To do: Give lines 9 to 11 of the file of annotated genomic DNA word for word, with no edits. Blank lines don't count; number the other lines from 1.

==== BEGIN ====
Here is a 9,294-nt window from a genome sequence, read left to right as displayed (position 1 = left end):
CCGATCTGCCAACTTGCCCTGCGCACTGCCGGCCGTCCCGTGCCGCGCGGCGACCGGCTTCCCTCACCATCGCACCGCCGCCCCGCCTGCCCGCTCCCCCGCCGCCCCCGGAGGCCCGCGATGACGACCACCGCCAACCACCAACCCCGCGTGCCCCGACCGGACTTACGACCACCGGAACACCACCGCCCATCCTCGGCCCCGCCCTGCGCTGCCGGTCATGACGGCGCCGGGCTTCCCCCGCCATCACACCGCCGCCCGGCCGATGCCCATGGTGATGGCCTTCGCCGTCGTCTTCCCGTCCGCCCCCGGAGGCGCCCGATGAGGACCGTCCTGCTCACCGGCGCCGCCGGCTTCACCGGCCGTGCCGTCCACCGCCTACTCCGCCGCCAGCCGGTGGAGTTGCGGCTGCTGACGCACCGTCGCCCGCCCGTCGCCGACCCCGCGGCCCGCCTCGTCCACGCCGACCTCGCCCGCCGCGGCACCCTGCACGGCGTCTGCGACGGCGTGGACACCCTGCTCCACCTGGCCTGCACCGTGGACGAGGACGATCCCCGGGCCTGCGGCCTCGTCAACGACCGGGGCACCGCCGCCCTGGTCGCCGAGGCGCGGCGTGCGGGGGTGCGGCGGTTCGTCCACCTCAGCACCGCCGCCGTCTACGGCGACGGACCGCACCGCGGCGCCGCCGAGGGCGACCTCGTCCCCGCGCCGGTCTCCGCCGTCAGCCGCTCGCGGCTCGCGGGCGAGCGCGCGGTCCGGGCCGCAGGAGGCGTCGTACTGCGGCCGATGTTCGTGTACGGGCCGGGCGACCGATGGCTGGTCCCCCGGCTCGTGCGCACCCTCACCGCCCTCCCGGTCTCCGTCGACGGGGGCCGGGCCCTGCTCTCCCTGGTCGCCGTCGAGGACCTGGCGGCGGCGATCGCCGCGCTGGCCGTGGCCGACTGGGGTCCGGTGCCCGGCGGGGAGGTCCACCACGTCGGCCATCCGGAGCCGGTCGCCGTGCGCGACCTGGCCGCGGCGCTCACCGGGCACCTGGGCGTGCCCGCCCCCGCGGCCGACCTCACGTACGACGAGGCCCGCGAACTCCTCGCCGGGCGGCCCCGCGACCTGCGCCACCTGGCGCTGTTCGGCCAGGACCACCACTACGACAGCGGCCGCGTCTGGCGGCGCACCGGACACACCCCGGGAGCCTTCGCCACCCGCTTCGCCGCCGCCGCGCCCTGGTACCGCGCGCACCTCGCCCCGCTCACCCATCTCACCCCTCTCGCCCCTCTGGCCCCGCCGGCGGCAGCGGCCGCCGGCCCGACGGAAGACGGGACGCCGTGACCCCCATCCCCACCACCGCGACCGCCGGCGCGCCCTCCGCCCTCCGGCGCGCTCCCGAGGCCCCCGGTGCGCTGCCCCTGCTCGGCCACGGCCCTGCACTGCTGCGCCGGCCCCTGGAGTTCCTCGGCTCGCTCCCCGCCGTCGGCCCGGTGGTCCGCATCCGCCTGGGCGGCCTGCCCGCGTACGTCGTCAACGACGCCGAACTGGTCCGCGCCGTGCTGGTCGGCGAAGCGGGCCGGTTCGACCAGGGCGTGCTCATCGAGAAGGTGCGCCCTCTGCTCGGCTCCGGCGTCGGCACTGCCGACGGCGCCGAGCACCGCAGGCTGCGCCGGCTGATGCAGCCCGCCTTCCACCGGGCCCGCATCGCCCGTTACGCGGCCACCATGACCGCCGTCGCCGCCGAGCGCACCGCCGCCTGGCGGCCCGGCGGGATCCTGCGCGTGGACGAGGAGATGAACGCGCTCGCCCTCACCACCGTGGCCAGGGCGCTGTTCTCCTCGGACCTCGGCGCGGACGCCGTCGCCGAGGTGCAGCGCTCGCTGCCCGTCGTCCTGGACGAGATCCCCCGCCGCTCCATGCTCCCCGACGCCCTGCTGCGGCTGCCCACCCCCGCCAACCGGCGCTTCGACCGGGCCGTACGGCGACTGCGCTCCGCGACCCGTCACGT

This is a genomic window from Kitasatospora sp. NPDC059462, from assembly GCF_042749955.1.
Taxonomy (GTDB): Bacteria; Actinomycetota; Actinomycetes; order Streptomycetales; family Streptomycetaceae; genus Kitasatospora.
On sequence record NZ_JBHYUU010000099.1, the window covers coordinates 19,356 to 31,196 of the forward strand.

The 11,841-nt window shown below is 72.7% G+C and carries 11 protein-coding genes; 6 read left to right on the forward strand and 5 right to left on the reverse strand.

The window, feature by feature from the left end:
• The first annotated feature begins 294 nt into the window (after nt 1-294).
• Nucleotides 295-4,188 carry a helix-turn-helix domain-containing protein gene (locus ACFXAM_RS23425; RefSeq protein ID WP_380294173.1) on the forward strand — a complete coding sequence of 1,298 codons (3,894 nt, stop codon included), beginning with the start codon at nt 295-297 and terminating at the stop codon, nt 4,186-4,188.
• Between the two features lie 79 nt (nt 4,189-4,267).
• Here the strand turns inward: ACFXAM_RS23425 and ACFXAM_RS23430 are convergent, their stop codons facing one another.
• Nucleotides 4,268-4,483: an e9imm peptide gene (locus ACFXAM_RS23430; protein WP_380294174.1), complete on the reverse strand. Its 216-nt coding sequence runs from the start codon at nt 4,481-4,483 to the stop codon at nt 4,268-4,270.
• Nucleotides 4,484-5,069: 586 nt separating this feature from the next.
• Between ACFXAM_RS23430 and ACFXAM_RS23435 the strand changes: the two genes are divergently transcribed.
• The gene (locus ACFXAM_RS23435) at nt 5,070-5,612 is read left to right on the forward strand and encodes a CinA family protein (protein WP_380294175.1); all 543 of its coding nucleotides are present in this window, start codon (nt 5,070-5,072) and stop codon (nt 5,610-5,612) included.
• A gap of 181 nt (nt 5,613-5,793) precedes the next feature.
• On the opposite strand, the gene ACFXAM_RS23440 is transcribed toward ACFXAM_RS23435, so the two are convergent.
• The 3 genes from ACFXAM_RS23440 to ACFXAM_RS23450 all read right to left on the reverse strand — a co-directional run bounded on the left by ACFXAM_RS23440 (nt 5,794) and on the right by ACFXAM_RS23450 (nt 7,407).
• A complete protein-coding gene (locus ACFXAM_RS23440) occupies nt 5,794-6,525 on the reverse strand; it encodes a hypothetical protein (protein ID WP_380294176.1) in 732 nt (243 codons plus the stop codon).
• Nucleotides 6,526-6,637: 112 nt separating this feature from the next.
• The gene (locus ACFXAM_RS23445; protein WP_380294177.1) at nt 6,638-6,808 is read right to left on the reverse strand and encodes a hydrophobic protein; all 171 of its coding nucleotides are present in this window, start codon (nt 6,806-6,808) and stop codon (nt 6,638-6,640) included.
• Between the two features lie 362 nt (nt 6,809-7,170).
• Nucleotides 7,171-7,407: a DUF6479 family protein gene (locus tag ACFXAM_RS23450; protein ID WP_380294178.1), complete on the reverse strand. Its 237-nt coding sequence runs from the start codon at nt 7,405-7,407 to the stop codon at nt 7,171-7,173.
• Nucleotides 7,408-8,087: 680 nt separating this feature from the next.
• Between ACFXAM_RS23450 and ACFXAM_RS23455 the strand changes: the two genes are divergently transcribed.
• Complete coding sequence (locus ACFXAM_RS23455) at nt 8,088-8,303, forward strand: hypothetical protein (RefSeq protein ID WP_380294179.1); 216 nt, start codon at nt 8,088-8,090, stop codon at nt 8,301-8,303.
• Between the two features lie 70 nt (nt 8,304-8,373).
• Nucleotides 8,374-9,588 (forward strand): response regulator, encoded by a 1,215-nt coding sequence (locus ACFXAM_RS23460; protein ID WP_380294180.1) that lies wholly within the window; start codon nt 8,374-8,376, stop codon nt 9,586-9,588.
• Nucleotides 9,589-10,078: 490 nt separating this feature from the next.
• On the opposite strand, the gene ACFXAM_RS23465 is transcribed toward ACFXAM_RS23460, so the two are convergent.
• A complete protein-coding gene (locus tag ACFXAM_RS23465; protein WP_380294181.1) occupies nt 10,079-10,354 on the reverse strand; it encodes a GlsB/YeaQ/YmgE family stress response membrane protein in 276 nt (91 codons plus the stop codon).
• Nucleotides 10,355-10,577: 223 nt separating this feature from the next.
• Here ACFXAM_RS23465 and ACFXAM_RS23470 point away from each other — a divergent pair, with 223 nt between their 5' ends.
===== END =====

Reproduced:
• Nucleotides 295-4,188 carry a helix-turn-helix domain-containing protein gene (locus ACFXAM_RS23425; RefSeq protein ID WP_380294173.1) on the forward strand — a complete coding sequence of 1,298 codons (3,894 nt, stop codon included), beginning with the start codon at nt 295-297 and terminating at the stop codon, nt 4,186-4,188.
• Between the two features lie 79 nt (nt 4,189-4,267).
• Here the strand turns inward: ACFXAM_RS23425 and ACFXAM_RS23430 are convergent, their stop codons facing one another.